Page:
Recently, I finished a piece that I have been keeping under wraps a bit longer than normal. I think I have mentioned before that this piece is headed to Florida for a show organized by Victoria Selbach for Poets and Artists Magazine, that will be held at Sirona Fine Art this February. I am working on framing and packing the piece this week and I wanted to talk a little about my process behind making the painting. If you can’t sit through a little art talk, feel free skip to the end and just get the details about the show.

nick-ward-artists-gaze

It is no secret that what separates bad art (and mediocre art) from the good stuff is often (always?) some element of suffering. Just like riding a roller coaster, a song that tells the story of pain that we can relate to (or glamorizes pain that we will never feel) lights up our brains in the most pleasurable ways. Something about facing suffering, in a controlled manner, is just extremely satisfying. I won’t pretend to understand why this is, but if you have ever faced two similar works of art and tried to understand why one makes an impact, while the other falls flat, this is usually a big part of the answer. Good artists have a (sometime unconscious) fundamental understanding of this and that is where “the rules” come into play.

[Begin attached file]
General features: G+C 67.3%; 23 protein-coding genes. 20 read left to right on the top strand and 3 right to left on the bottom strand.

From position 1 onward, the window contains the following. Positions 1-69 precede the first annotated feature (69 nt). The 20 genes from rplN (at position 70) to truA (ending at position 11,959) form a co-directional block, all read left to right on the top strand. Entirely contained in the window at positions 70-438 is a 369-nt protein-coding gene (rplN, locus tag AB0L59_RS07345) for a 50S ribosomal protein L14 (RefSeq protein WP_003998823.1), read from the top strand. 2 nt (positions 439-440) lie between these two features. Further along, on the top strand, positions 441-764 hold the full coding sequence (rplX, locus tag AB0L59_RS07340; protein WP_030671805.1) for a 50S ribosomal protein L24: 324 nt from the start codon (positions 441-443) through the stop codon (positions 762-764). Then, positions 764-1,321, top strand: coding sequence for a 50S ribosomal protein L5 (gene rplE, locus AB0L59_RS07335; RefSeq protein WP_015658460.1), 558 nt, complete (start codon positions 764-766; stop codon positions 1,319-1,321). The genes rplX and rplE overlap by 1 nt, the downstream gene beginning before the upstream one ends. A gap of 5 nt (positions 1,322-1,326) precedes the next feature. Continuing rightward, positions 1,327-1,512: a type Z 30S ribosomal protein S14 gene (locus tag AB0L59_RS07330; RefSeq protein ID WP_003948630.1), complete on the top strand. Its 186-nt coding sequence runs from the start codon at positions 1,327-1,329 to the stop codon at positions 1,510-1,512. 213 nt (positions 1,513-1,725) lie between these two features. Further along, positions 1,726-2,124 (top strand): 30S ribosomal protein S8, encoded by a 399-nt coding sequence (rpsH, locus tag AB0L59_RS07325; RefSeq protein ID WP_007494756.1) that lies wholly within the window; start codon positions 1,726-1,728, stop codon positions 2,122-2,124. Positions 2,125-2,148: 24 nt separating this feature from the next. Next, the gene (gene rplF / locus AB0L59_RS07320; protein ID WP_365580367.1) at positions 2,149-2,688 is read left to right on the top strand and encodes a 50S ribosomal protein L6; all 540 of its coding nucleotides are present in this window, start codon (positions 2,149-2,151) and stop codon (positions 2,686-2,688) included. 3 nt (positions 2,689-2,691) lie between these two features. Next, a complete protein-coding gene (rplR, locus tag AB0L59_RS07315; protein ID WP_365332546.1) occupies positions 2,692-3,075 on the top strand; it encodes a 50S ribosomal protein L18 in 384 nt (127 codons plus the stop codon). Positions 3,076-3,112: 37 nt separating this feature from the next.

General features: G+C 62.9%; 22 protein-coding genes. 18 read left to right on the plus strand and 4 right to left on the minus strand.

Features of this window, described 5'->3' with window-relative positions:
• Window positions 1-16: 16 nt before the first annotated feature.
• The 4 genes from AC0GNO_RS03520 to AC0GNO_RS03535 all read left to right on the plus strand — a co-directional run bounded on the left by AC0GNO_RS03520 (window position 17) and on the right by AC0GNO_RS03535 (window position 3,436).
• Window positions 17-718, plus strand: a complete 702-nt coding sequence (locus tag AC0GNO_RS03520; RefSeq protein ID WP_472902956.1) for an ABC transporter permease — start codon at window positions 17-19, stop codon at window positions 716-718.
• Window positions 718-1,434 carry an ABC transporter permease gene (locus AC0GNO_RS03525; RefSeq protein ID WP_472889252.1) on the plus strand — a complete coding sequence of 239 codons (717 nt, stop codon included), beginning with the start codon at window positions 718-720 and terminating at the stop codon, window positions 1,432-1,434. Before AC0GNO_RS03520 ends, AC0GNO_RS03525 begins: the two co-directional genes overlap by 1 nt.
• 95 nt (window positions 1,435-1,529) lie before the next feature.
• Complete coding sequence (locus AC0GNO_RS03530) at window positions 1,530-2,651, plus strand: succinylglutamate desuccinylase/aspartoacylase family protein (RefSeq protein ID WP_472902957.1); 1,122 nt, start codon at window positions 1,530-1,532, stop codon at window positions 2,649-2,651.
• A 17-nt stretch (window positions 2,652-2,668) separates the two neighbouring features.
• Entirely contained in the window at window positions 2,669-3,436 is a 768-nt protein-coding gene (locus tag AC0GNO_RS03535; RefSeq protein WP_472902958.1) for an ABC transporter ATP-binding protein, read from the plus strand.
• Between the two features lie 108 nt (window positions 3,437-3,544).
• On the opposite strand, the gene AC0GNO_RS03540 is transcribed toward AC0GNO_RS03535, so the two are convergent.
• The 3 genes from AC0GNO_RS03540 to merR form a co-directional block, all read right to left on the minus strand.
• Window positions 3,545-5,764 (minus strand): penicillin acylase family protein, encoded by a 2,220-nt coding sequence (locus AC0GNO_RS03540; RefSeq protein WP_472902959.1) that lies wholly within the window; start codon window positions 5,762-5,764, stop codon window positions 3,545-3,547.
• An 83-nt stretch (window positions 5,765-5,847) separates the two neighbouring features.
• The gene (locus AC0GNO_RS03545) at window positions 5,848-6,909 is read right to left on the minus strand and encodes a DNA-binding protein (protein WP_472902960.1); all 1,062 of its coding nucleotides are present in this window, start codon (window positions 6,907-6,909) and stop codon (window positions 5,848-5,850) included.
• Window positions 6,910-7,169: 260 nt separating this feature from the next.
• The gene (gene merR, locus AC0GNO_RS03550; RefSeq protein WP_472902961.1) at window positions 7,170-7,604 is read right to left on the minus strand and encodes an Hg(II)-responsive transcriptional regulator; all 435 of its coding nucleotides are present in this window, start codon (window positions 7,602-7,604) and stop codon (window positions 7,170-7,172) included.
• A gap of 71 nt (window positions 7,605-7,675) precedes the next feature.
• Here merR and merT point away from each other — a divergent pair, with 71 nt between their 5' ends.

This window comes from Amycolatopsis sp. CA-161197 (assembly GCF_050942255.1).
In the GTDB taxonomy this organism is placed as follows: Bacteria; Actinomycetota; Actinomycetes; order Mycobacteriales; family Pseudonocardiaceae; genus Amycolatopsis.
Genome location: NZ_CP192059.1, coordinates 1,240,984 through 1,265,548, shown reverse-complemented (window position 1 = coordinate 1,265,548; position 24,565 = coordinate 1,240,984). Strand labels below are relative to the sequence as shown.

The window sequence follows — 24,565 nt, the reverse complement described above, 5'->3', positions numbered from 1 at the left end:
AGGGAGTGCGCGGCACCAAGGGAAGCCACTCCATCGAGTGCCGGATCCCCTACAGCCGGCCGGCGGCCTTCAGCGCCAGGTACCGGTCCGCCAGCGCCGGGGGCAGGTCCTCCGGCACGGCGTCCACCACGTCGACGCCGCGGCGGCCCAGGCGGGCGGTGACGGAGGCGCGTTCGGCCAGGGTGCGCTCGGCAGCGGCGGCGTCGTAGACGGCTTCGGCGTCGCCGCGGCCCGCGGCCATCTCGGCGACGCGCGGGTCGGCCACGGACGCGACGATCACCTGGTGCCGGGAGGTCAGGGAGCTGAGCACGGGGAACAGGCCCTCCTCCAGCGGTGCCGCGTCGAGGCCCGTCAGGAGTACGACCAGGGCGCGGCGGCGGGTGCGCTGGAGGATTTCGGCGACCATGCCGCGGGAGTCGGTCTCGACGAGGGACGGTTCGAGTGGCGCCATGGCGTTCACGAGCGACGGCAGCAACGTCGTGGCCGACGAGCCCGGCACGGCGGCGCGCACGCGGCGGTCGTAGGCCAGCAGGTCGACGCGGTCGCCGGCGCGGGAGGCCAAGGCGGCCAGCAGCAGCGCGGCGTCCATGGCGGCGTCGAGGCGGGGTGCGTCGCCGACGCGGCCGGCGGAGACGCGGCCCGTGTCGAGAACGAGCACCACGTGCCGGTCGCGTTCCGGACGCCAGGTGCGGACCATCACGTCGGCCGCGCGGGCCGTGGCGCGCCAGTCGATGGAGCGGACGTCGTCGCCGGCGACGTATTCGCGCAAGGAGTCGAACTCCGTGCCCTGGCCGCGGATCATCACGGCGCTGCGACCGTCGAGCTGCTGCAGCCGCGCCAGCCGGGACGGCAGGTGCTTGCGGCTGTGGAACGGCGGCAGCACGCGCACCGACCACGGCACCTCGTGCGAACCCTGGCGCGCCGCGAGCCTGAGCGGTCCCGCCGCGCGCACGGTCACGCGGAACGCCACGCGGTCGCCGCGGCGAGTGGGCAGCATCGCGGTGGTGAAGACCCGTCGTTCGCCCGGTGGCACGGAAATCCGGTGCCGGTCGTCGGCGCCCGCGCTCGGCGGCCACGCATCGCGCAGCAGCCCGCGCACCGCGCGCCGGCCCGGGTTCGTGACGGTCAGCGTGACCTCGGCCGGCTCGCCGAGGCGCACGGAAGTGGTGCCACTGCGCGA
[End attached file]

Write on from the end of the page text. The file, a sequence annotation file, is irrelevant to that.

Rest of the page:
First off, it should go without saying but I am going to say it anyway, good artists are good at making art. Seriously. I am going to go out on a limb and just say that every good artist has gotten to a point in their art making where making art got fairly easy. They got to a certain level of technical proficiency, they started to understand the aesthetics of their particular artistic language, whatever… making art started to become second nature. This is where “the rules” come into play.

If good art is about allowing people to safely suffer, to face difficult subjects, and it is coming out easily, you have a problem, you are not pushing hard enough, and the final product (art) is not going to be effective. If you do not feel anything when you make it, people are not going to feel anything when they look at/interact with your art. Hobbyists enjoy making art, artists work hard. When making art starts getting easy, when there is not enough suffering in the studio anymore, artists start creating barriers for themselves — they invent rules for their art work and process to follow. Ultimately, understanding the rules that an artist has set for the creation of the art can reveal a lot about the final piece.